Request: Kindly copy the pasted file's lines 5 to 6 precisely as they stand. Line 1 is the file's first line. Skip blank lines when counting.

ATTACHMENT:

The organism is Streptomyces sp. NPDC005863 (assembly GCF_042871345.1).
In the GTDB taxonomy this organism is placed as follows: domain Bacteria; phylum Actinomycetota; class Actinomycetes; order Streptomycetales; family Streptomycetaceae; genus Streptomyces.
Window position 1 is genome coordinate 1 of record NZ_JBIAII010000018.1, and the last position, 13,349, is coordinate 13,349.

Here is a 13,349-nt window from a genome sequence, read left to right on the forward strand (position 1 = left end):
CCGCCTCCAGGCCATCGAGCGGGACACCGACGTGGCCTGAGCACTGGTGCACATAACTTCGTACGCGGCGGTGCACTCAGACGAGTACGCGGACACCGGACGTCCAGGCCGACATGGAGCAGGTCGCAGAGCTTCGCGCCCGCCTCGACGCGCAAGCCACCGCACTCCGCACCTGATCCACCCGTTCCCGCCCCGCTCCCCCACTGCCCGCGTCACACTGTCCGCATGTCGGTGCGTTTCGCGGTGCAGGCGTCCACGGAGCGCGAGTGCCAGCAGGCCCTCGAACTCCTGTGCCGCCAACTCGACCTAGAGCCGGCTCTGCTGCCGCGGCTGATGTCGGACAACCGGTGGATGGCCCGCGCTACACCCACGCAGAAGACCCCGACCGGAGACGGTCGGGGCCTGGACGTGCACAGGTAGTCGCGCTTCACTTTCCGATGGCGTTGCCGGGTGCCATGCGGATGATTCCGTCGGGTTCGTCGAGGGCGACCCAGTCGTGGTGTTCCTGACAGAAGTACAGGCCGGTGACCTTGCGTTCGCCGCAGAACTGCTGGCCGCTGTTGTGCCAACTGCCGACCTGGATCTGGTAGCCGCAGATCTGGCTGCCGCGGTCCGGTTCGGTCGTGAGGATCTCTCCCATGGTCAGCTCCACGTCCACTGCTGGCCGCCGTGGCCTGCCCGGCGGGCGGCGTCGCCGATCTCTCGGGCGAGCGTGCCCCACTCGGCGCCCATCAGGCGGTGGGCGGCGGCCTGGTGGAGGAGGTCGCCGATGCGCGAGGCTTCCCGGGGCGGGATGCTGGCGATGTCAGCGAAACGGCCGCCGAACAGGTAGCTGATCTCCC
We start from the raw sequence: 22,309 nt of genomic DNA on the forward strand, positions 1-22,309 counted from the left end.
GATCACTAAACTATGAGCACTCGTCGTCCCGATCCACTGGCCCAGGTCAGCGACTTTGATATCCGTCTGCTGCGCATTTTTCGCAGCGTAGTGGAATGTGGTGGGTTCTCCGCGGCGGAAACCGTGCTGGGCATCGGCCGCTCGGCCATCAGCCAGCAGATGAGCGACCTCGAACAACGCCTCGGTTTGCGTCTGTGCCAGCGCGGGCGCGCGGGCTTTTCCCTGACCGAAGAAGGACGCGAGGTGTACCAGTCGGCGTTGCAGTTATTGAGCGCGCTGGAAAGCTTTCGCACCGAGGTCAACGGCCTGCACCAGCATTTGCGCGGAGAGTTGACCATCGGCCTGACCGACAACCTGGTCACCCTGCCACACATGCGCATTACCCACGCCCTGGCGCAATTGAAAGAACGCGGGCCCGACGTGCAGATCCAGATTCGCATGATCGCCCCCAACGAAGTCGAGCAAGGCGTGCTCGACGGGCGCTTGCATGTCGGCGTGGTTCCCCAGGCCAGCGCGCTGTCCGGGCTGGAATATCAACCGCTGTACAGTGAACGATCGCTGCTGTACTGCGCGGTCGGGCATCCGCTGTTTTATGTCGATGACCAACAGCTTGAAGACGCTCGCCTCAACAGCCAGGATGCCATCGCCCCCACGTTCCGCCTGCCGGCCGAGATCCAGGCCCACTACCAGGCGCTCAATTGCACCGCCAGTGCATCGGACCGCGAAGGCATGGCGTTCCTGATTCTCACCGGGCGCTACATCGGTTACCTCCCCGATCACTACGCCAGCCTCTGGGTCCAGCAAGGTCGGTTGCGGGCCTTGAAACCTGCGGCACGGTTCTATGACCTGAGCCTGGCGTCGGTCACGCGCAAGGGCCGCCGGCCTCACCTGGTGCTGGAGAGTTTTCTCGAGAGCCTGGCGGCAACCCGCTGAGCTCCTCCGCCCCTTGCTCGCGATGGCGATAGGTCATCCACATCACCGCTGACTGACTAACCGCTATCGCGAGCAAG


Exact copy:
CCGCCTCCAGGCCATCGAGCGGGACACCGACGTGGCCTGAGCACTGGTGCACATAACTTCGTACGCGGCGGTGCACTCAGACGAGTACGCGGACACCGGACGTCCAGGCCGACATGGAGCAGGTCGCAGAGCTTCGCGCCCGCCTCGACGCGCAAGCCACCGCACTCCGCACCTGATCCACCCGTTCCCGCCCCGCTCCCCCACTGCCCGCGTCACACTGTCCGCATGTCGGTGCGTTTCGCGGTGCAGGCGTCCACGGAGCGCGAGTGCCAGCAGGCCCTCGAACTCCTGTGCCGCCAACTCGACCTAGAGCCGGCTCTGCTGCCGCGGCTGATGTCGGACAACCGGTGGATGGCCCGCGCTACACCCACGCAGAAGACCCCGACCGGAGACGGTCGGGGCCTGGACGTGCACAGGTAGTCGCGCTTCACTTTCCGATGGCGTTGCCGGGTGCCATGCGGATGATTCCGTCGGGTTCGTCGAGGGCGACCCAGTCGTGGTGTTCCTGACAGAAGTACAGGCCGGTGACCTTGCGTTCGCCGCAGAACTGCTGGCCGCTGTTGTGCCAACTGCCGACCTGGATCTGGTAGCCGCAGATCTGGCTGCCGCGGTCCGGTTCGGTCGTGAGGATCTCTCCCATGGTCAGCTCCACGTCCACTGCTGGCCGCCGTGGCCTGCCCGGCGGGCGGCGTCGCCGATCTCTCGGGCGAGCGTGCCCCACTCGGCGCCCATCAGGCGGTGGGCGGCGGCCTGGTGGAGGAGGTCGCCGATGCGCGAGGCTTCCCGGGGCGGGATGCTGGCGATGTCAGCGAAACGGCCGCCGAACAGGTAGCTGATCTCCC
We start from the raw sequence: 22,309 nt of genomic DNA on the forward strand, positions 1-22,309 counted from the left end.